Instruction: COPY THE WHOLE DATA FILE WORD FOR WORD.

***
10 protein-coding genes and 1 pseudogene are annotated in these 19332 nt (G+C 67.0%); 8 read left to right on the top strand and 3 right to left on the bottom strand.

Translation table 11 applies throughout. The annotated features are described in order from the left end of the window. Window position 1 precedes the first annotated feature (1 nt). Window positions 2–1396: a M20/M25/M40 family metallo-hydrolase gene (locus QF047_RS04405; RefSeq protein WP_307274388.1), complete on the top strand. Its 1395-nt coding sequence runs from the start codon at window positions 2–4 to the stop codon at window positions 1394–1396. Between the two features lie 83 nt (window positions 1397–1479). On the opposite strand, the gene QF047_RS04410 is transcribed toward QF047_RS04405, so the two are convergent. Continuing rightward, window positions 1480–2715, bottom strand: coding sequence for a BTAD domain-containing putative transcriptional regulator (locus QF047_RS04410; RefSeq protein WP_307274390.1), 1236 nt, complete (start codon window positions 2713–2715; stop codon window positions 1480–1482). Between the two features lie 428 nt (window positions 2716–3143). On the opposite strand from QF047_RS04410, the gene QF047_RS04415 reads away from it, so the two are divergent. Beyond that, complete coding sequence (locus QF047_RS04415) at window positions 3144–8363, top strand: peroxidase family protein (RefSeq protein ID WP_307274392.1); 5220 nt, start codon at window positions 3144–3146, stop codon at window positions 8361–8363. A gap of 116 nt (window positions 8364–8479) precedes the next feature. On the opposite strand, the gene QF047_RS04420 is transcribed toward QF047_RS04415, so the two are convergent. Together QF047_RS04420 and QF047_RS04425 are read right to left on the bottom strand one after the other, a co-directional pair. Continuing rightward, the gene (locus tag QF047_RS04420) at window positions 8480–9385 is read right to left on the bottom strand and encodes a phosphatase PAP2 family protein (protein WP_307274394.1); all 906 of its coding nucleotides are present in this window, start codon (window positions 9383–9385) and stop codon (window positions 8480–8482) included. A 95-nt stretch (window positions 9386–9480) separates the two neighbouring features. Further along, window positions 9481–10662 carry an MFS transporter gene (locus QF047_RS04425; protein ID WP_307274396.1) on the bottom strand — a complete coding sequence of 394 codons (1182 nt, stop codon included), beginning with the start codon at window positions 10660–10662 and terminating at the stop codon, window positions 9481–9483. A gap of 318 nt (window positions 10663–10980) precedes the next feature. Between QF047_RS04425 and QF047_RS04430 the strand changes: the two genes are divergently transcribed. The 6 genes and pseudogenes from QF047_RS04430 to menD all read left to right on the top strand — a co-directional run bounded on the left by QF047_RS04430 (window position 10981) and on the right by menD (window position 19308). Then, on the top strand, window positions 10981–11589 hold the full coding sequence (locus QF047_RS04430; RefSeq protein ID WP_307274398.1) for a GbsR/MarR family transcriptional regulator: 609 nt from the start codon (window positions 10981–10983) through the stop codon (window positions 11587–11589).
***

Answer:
10 protein-coding genes and 1 pseudogene are annotated in these 19332 nt (G+C 67.0%); 8 read left to right on the top strand and 3 right to left on the bottom strand.

Translation table 11 applies throughout. The annotated features are described in order from the left end of the window. Window position 1 precedes the first annotated feature (1 nt). Window positions 2–1396: a M20/M25/M40 family metallo-hydrolase gene (locus QF047_RS04405; RefSeq protein WP_307274388.1), complete on the top strand. Its 1395-nt coding sequence runs from the start codon at window positions 2–4 to the stop codon at window positions 1394–1396. Between the two features lie 83 nt (window positions 1397–1479). On the opposite strand, the gene QF047_RS04410 is transcribed toward QF047_RS04405, so the two are convergent. Continuing rightward, window positions 1480–2715, bottom strand: coding sequence for a BTAD domain-containing putative transcriptional regulator (locus QF047_RS04410; RefSeq protein WP_307274390.1), 1236 nt, complete (start codon window positions 2713–2715; stop codon window positions 1480–1482). Between the two features lie 428 nt (window positions 2716–3143). On the opposite strand from QF047_RS04410, the gene QF047_RS04415 reads away from it, so the two are divergent. Beyond that, complete coding sequence (locus QF047_RS04415) at window positions 3144–8363, top strand: peroxidase family protein (RefSeq protein ID WP_307274392.1); 5220 nt, start codon at window positions 3144–3146, stop codon at window positions 8361–8363. A gap of 116 nt (window positions 8364–8479) precedes the next feature. On the opposite strand, the gene QF047_RS04420 is transcribed toward QF047_RS04415, so the two are convergent. Together QF047_RS04420 and QF047_RS04425 are read right to left on the bottom strand one after the other, a co-directional pair. Continuing rightward, the gene (locus tag QF047_RS04420) at window positions 8480–9385 is read right to left on the bottom strand and encodes a phosphatase PAP2 family protein (protein WP_307274394.1); all 906 of its coding nucleotides are present in this window, start codon (window positions 9383–9385) and stop codon (window positions 8480–8482) included. A 95-nt stretch (window positions 9386–9480) separates the two neighbouring features. Further along, window positions 9481–10662 carry an MFS transporter gene (locus QF047_RS04425; protein ID WP_307274396.1) on the bottom strand — a complete coding sequence of 394 codons (1182 nt, stop codon included), beginning with the start codon at window positions 10660–10662 and terminating at the stop codon, window positions 9481–9483. A gap of 318 nt (window positions 10663–10980) precedes the next feature. Between QF047_RS04425 and QF047_RS04430 the strand changes: the two genes are divergently transcribed. The 6 genes and pseudogenes from QF047_RS04430 to menD all read left to right on the top strand — a co-directional run bounded on the left by QF047_RS04430 (window position 10981) and on the right by menD (window position 19308). Then, on the top strand, window positions 10981–11589 hold the full coding sequence (locus QF047_RS04430; RefSeq protein ID WP_307274398.1) for a GbsR/MarR family transcriptional regulator: 609 nt from the start codon (window positions 10981–10983) through the stop codon (window positions 11587–11589).